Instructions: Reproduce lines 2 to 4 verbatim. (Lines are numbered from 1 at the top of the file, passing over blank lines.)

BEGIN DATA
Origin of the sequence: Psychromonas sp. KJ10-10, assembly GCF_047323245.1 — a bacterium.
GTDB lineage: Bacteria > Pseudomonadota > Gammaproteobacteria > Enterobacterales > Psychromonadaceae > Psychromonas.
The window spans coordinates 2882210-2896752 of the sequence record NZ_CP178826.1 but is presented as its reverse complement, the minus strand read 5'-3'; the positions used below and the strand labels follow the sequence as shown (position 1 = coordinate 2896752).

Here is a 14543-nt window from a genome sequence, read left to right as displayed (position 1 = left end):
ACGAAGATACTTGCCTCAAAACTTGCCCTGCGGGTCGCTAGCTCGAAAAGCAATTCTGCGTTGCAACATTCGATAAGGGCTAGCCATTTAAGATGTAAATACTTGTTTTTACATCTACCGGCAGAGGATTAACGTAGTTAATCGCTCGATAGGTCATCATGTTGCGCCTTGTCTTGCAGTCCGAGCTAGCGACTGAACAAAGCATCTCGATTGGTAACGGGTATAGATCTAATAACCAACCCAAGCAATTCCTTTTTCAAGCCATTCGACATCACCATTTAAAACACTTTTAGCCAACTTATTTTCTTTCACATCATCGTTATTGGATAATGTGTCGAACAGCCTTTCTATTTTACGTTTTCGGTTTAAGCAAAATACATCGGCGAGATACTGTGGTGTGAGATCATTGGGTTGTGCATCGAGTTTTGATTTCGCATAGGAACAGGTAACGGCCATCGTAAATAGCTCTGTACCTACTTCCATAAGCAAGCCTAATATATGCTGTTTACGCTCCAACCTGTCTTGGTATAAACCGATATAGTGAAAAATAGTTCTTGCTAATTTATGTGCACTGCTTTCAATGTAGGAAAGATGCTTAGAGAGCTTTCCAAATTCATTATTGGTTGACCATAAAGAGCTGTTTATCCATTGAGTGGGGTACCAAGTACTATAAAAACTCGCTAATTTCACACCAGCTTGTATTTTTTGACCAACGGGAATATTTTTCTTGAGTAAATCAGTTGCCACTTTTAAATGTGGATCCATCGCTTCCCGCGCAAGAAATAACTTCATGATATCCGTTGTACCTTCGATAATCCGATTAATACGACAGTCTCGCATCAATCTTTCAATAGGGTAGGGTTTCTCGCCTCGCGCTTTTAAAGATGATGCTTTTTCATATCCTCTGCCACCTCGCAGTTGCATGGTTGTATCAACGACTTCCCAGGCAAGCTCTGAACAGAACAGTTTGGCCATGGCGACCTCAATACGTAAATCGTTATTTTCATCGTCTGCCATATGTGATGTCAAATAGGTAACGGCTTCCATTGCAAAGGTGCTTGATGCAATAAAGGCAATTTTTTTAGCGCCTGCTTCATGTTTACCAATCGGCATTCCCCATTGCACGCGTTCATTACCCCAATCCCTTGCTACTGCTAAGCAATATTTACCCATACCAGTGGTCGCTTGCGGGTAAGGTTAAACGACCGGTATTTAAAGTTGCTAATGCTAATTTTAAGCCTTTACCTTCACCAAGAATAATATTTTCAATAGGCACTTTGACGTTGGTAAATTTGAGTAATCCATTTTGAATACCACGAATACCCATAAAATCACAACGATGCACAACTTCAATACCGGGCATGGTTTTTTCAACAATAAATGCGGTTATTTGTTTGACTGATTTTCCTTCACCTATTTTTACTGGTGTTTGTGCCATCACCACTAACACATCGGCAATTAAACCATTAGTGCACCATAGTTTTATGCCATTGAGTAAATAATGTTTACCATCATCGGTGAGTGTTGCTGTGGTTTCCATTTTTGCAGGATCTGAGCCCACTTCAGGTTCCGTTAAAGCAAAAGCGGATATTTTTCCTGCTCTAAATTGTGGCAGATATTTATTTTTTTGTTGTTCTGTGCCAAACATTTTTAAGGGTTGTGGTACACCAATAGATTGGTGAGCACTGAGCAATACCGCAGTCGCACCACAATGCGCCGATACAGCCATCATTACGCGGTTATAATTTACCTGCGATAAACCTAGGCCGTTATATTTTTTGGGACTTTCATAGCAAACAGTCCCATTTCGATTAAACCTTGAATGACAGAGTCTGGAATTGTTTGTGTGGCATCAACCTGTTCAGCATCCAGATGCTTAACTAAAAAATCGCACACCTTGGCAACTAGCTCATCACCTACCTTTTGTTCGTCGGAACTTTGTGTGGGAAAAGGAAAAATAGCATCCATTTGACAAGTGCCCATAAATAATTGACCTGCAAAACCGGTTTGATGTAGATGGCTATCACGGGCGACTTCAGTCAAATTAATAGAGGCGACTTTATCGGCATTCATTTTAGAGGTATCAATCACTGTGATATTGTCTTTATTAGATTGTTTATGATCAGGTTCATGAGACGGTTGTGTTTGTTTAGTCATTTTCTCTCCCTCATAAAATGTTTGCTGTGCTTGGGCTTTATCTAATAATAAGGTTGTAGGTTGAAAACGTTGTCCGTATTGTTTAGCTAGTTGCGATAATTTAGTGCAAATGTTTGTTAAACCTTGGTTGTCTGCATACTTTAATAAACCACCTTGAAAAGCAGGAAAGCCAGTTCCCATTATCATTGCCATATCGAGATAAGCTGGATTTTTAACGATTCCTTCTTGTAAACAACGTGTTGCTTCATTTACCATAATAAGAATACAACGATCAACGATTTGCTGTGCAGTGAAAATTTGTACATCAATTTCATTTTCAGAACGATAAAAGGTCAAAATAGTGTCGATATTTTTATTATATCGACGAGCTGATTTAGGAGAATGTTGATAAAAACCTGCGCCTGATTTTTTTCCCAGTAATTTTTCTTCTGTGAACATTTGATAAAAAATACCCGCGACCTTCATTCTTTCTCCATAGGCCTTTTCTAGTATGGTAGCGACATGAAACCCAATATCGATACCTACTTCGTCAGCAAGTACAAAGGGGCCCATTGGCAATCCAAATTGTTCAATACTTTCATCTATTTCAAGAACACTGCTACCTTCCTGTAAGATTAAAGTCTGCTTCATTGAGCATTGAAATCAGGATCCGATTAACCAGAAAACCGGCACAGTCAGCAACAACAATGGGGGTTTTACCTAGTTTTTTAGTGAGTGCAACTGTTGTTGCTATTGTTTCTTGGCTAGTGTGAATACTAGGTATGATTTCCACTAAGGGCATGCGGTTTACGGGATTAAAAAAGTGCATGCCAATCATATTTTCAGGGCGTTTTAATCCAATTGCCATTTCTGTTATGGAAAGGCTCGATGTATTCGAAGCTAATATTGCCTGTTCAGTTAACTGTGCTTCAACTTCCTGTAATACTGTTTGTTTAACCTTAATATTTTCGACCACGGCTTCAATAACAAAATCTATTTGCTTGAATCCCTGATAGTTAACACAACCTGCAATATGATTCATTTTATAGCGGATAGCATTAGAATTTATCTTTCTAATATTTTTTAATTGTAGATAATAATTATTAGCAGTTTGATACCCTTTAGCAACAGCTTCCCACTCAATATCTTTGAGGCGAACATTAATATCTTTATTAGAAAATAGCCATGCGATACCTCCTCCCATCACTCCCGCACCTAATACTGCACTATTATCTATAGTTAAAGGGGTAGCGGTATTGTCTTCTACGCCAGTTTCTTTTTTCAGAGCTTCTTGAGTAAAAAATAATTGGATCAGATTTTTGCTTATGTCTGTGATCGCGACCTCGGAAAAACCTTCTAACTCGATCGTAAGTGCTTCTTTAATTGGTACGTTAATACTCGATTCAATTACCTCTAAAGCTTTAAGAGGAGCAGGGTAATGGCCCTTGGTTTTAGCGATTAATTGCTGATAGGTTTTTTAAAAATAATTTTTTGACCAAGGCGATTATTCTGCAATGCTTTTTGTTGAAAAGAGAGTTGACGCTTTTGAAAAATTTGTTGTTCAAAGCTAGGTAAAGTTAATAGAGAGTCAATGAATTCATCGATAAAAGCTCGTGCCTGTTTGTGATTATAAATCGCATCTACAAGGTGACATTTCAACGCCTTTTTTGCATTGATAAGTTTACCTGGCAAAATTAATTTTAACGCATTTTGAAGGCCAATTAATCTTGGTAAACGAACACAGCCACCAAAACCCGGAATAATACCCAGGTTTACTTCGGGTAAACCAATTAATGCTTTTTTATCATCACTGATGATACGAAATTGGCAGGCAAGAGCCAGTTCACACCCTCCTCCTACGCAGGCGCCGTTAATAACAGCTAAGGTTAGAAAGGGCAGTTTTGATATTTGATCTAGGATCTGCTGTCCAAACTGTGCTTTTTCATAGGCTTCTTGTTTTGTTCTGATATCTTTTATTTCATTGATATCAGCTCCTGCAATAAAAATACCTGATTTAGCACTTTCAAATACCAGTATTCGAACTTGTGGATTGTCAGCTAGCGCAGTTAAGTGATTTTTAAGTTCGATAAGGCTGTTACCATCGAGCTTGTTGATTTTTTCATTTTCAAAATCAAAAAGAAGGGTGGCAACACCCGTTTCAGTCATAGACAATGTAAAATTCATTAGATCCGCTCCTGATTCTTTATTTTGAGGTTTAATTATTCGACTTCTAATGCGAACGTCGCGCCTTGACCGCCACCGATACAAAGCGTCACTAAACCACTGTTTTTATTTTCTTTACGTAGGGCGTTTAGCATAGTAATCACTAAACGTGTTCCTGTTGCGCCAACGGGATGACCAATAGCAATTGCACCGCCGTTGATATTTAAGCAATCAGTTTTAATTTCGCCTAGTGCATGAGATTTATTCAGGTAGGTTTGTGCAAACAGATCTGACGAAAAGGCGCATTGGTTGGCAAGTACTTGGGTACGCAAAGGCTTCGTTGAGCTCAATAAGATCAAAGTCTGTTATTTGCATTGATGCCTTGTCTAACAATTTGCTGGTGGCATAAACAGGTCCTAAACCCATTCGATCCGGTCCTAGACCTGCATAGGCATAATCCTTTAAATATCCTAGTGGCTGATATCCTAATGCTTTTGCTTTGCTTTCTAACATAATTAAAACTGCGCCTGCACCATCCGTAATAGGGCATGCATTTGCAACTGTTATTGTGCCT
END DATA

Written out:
GTDB lineage: Bacteria > Pseudomonadota > Gammaproteobacteria > Enterobacterales > Psychromonadaceae > Psychromonas.
The window spans coordinates 2882210-2896752 of the sequence record NZ_CP178826.1 but is presented as its reverse complement, the minus strand read 5'-3'; the positions used below and the strand labels follow the sequence as shown (position 1 = coordinate 2896752).

Here is a 14543-nt window from a genome sequence, read left to right as displayed (position 1 = left end):